In yesterday’s newsletter we asked you to consider where the biggest tax hike in 30 years will lead. That is what the new White House administration is proposing to do to cover the budget deficit. Let’s think now about where it will lead.
Classical economic theory says the following. An increase in taxes on companies, such as income tax from 21% to 28%, leaves less money for the companies themselves. So they have less opportunity to invest in their development.
This is a very important point. Why are stock returns higher than bond yields over the long term? The fact is that bond yields are close to bank interest rates. And companies borrow money from banks to expand production. This means that when they borrow money, they don’t just expect to pay it back with interest, they expect to earn money. Otherwise, private businesses would simply not borrow money.
By leaving companies with less money, once taxes are raised, the US government is taking a very big risk. A decline in investment rates does not just lead to a decline in GDP rates. It hits the entire economy. Demand for labour decreases, wage growth declines, and business activity declines.
How should stock markets react to this, according to that same classical economic theory? At the very least by a decline in growth, and at the very least by a sharp fall.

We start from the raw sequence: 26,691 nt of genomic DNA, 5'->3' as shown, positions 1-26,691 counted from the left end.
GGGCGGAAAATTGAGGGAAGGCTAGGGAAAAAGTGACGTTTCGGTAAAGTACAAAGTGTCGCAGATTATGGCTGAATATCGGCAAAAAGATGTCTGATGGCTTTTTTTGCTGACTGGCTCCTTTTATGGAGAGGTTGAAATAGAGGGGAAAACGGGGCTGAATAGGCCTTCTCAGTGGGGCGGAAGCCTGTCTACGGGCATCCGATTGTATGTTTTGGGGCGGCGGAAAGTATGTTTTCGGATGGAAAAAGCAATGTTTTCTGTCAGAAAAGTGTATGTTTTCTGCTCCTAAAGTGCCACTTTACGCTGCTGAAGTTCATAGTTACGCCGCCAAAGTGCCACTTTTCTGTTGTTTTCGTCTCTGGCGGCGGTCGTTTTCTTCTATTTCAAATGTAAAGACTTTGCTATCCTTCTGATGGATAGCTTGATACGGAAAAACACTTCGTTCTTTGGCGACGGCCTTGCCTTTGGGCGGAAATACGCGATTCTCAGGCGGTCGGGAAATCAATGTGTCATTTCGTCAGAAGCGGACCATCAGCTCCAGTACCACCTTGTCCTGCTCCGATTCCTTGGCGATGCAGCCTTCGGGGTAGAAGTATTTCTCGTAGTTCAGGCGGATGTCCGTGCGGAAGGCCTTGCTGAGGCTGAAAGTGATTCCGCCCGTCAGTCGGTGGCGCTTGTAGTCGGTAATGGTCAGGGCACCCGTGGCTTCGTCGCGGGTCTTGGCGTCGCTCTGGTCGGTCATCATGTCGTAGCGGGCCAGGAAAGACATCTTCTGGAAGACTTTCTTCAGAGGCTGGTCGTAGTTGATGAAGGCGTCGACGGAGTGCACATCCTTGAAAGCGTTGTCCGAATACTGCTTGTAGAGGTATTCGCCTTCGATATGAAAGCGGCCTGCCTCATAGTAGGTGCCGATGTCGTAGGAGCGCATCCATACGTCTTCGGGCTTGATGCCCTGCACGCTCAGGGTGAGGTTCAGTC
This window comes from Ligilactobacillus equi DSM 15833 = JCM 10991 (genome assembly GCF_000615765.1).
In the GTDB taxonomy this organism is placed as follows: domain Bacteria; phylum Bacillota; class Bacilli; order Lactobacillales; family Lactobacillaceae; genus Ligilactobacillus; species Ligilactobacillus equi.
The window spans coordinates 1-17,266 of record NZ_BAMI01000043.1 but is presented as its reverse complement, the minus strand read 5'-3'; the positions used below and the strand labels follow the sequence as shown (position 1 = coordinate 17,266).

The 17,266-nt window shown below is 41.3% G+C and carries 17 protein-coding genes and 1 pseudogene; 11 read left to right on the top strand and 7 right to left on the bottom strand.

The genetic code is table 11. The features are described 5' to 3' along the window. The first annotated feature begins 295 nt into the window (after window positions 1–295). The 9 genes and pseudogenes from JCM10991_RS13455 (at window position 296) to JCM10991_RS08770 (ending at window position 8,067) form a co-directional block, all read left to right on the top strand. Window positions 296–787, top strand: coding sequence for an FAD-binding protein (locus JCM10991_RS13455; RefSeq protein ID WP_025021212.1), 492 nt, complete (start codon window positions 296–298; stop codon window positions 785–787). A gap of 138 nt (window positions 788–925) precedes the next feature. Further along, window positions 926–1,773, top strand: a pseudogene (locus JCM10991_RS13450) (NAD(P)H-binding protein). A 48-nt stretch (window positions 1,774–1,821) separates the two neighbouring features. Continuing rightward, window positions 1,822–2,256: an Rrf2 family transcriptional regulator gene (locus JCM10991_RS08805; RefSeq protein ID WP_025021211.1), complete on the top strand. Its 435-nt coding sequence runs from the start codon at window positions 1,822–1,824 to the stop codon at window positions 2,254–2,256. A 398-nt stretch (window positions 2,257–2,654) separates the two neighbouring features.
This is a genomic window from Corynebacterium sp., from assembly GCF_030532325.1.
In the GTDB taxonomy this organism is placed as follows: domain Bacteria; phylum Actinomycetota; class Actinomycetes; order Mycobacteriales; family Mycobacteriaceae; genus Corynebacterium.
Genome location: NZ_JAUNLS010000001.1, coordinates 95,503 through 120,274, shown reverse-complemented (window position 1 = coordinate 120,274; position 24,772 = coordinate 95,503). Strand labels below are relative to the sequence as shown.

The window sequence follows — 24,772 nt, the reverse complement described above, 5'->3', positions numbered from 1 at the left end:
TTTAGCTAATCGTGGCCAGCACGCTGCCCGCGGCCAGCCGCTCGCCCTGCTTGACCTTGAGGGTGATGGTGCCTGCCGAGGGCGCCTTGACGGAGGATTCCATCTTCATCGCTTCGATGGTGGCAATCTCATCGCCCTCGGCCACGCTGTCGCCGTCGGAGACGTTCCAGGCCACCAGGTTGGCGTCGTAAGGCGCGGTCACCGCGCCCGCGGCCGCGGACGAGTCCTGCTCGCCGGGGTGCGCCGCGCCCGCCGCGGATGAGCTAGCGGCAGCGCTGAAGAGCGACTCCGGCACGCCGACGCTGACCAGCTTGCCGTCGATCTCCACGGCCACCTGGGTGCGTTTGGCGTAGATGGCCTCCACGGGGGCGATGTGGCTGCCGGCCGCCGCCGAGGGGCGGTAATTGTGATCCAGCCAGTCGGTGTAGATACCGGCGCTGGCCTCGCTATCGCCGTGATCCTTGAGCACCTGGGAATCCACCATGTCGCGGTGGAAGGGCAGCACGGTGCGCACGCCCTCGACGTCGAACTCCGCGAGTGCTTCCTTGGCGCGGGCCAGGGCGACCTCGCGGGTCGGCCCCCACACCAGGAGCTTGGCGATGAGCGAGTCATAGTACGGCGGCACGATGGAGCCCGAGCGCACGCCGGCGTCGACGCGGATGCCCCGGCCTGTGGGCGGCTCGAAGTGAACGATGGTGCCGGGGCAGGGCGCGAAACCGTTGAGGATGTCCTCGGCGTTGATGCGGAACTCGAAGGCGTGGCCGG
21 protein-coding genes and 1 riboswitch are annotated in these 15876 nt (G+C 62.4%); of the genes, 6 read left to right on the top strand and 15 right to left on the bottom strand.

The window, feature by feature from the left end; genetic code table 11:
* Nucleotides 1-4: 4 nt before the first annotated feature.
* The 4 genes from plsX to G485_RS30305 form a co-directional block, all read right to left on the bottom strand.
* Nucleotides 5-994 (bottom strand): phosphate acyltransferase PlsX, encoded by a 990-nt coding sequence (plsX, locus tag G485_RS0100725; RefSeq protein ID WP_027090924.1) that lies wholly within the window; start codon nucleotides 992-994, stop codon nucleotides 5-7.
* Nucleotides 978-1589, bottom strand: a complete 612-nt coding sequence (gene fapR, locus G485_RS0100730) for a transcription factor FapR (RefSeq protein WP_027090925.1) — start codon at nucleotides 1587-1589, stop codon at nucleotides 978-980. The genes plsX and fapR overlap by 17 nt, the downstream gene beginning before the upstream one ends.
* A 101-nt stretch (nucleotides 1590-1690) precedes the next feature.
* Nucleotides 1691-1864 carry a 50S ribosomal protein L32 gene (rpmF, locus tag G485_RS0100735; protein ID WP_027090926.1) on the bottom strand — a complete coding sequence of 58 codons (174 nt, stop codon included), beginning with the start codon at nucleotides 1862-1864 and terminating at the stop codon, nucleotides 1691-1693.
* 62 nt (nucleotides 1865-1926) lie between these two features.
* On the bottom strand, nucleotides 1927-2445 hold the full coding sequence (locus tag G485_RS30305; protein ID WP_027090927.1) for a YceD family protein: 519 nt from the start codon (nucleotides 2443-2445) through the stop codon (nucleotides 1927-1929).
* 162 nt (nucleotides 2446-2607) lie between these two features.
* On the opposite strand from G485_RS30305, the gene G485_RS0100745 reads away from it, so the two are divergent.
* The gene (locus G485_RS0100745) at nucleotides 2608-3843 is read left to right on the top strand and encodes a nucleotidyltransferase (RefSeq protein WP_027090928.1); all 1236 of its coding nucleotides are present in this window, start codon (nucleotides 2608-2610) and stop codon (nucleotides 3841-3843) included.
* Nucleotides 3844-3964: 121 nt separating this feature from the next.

What will happen after the highest tax increase in 30 years?
Firstly, it must be understood that no one has raised taxes yet. The bill may not pass the US Senate or may be heavily amended.
Secondly, it is worth remembering that the monetary stimulus has turned the economy upside down. If the same issue had arisen 10-20 years ago, with tax hikes, no one would have doubted the future course of events.
And now there are very strong doubts that the markets will react to the tax hikes, according to the economic theory we are accustomed to. After all, they continue to be flooded with newly printed money.
However, we do know what the analysts will say in about 1-2 months, if a hard fall takes place. They will say that this declines were to be expected. And the final nail in the coffin was hammered in by Joe Biden’s drastic tax increases. And, interestingly enough, for once, the analysts will be right.
01.30 Australian retail sales for February
04.00 Bank of Japan interest rate decision
13.30 Canadian retail sales in January
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